12 Dec. 45

THE PRESIDENT: Mr. Dodd, were you going to put in the whole of Rosenberg's interrogation?

MR. DODD: No, Your Honor, I was not prepared to put in the whole of Rosenberg's interrogation, but only certain parts of it. These parts are available, and have been for some time, to counsel. The whole of the Rosenberg interrogation in English was given to Sauckel's counsel, however, and he has the entire text of it, the only available copy that we have.

THE PRESIDENT: Has counsel for Rosenberg not got the entire document?

MR. DODD: He has only the excerpt that we propose to read into the record here at this time.

DR. THOMA: May I say something?

THE PRESIDENT: Mr. Dodd, the Tribunal considers that if you propose to put in a part of the interrogation, the whole interrogation ought to be submitted to the defendant's counsel, that then you may read what part you like of the interrogation, and then defendant's counsel may refer to any other part of the interrogation directly if it is necessary for the purpose of explaining the part which has been read by counsel for the Prosecution. So before you use this interrogation, Rosenberg's counsel must have a copy of the whole interrogation.

MR. DODD: I might say, Your Honor, that we turned over the whole interrogation to counsel for the Defendant Sauckel; and we understood that he would make it available to all other counsel for the Defense. Apparently, that did not happen.

DR. THOMA: Thank you, Mr. President.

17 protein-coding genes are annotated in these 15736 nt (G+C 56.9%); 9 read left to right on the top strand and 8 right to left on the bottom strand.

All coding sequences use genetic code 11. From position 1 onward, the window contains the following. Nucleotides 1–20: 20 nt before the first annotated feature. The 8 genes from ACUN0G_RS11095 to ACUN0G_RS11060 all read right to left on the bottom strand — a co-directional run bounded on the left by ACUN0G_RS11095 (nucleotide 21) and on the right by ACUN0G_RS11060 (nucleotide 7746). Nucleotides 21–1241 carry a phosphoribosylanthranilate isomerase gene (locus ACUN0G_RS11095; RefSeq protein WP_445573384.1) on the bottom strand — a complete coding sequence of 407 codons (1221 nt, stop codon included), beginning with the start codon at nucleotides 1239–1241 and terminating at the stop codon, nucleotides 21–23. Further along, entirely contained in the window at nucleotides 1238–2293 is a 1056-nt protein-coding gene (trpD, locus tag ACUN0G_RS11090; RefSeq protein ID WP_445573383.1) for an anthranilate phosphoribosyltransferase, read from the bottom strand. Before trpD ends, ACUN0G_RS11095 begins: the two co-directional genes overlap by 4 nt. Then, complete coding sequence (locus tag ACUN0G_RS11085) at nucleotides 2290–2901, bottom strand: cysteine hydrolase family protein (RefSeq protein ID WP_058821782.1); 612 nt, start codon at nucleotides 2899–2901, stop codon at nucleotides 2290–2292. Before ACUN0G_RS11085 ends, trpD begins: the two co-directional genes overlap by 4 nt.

DR. SERVATIUS: I received these documents from the Prosecution last night. They were in English; that is sufficient for me, but counsel for the other defendants are not all in a position to follow the English text, so that certain difficulties arise, and I must find time to interpret the document to my colleagues. But it would be desirable if the Prosecution could give us the German text, for the interrogation took place in German and was translated into English, so that the original German text should be available.

Those are the difficulties, and I would like to suggest that the German text be also handed to us as soon as possible.

MR. DODD: With reference to the so-called German text, the original is an English text. These interrogations were made through an interpreter and they were transcribed in English so that the original text is an English text, and that is what was turned over to the attorney for the Defendant Sauckel with the understanding that it would be made available to all other counsel.